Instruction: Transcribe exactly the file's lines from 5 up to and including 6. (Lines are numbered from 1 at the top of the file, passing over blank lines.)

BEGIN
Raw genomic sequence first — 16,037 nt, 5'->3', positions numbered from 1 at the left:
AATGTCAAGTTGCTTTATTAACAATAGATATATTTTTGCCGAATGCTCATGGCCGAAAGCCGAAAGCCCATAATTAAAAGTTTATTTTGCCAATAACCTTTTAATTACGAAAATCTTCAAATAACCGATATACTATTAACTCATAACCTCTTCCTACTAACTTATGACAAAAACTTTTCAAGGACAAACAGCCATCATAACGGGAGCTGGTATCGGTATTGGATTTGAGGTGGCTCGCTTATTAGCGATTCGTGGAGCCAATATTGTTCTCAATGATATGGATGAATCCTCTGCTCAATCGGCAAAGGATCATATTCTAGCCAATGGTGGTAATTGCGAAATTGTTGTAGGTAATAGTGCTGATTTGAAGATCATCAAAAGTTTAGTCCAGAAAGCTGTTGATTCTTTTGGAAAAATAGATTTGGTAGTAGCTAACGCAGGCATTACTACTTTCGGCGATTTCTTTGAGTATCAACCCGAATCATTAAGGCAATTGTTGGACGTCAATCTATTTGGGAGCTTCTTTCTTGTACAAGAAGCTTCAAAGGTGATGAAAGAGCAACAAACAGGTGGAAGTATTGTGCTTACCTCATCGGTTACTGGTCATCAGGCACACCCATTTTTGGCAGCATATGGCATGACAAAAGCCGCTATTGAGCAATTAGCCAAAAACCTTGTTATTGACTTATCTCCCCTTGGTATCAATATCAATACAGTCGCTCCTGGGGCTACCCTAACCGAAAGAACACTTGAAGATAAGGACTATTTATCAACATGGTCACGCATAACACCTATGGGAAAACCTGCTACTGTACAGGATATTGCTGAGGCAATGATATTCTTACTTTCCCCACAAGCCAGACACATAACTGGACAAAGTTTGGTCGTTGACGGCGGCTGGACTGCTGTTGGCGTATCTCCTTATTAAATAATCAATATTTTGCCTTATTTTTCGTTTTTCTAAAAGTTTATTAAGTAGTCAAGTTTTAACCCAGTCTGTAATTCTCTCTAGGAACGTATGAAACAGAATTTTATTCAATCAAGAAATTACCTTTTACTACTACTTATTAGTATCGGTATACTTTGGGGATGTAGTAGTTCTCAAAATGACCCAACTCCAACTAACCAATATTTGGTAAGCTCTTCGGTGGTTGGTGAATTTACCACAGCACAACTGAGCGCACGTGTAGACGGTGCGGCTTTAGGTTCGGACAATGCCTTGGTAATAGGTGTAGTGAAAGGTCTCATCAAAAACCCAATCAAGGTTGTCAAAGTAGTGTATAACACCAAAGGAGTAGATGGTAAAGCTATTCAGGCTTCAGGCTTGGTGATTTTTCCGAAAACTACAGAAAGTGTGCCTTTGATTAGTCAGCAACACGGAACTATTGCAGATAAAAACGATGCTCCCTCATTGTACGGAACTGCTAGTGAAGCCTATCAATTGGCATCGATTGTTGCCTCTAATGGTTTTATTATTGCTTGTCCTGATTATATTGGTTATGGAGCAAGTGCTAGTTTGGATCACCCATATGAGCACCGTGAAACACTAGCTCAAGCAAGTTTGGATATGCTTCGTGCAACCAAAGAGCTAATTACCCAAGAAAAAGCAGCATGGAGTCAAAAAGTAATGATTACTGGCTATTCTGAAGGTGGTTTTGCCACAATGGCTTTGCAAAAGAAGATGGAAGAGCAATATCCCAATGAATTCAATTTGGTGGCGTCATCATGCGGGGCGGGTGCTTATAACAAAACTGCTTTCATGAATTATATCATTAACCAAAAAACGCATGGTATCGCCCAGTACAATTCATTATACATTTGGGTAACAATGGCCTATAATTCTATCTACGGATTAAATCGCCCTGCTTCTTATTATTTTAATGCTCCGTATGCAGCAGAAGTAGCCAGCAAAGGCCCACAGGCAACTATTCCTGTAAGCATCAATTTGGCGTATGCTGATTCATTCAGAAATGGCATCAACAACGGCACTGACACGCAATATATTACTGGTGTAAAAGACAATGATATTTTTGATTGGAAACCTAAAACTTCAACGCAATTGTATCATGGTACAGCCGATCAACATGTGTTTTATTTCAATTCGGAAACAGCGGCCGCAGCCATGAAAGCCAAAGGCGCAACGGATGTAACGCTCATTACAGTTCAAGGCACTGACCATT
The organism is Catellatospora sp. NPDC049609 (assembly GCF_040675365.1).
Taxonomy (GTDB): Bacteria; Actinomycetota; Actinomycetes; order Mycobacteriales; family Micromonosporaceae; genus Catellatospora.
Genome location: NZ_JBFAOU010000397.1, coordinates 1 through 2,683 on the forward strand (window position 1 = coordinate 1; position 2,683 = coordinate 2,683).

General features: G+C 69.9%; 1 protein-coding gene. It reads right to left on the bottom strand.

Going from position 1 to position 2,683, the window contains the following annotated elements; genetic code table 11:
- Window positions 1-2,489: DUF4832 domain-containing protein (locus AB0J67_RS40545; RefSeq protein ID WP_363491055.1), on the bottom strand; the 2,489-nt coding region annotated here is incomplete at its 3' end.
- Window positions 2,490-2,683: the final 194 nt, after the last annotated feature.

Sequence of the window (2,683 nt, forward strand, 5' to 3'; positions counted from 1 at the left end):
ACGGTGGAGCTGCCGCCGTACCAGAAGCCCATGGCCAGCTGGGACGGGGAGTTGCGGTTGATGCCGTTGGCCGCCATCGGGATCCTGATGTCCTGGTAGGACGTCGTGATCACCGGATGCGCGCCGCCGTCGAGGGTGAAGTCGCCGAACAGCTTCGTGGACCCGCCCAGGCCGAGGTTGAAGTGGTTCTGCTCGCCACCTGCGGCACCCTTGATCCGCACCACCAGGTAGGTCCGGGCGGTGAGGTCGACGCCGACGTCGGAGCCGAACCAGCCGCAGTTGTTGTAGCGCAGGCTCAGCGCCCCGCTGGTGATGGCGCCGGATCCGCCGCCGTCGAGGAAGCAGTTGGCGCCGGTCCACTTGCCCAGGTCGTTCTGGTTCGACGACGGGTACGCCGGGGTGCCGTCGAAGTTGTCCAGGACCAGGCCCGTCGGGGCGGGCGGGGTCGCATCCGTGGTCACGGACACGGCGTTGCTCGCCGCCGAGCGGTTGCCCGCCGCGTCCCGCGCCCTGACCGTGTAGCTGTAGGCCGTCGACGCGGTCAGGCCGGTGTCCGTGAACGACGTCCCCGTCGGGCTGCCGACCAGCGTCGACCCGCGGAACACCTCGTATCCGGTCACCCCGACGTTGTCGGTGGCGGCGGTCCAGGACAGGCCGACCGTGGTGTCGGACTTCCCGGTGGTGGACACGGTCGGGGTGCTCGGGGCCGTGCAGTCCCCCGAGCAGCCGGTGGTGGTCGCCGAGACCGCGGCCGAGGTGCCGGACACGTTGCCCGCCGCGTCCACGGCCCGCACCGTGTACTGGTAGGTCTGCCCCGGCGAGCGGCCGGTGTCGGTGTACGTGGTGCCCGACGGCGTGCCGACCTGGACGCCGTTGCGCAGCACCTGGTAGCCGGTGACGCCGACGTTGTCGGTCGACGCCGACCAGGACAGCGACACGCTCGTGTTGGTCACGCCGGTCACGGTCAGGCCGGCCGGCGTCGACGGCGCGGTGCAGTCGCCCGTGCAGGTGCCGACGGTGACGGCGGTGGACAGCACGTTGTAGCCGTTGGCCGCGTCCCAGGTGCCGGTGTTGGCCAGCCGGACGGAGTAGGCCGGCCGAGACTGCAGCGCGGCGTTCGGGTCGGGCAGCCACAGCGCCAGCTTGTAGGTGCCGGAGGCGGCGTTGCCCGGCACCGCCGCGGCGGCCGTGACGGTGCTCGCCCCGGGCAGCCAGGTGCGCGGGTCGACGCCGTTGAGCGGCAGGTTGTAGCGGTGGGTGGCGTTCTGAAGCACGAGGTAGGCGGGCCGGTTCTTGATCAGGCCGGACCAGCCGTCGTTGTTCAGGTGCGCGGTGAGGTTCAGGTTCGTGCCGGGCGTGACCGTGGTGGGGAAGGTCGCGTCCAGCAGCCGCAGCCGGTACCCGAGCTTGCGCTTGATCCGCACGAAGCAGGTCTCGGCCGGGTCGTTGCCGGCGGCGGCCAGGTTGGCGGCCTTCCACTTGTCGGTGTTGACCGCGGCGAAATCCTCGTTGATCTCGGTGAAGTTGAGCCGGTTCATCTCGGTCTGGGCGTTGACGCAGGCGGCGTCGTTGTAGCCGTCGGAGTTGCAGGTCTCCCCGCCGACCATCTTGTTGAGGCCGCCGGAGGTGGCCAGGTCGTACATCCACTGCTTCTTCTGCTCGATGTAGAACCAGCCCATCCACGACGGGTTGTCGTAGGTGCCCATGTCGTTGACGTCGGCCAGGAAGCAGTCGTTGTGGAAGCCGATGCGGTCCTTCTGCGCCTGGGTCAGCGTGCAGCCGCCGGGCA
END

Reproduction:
Genome location: NZ_JBFAOU010000397.1, coordinates 1 through 2,683 on the forward strand (window position 1 = coordinate 1; position 2,683 = coordinate 2,683).

General features: G+C 69.9%; 1 protein-coding gene. It reads right to left on the bottom strand.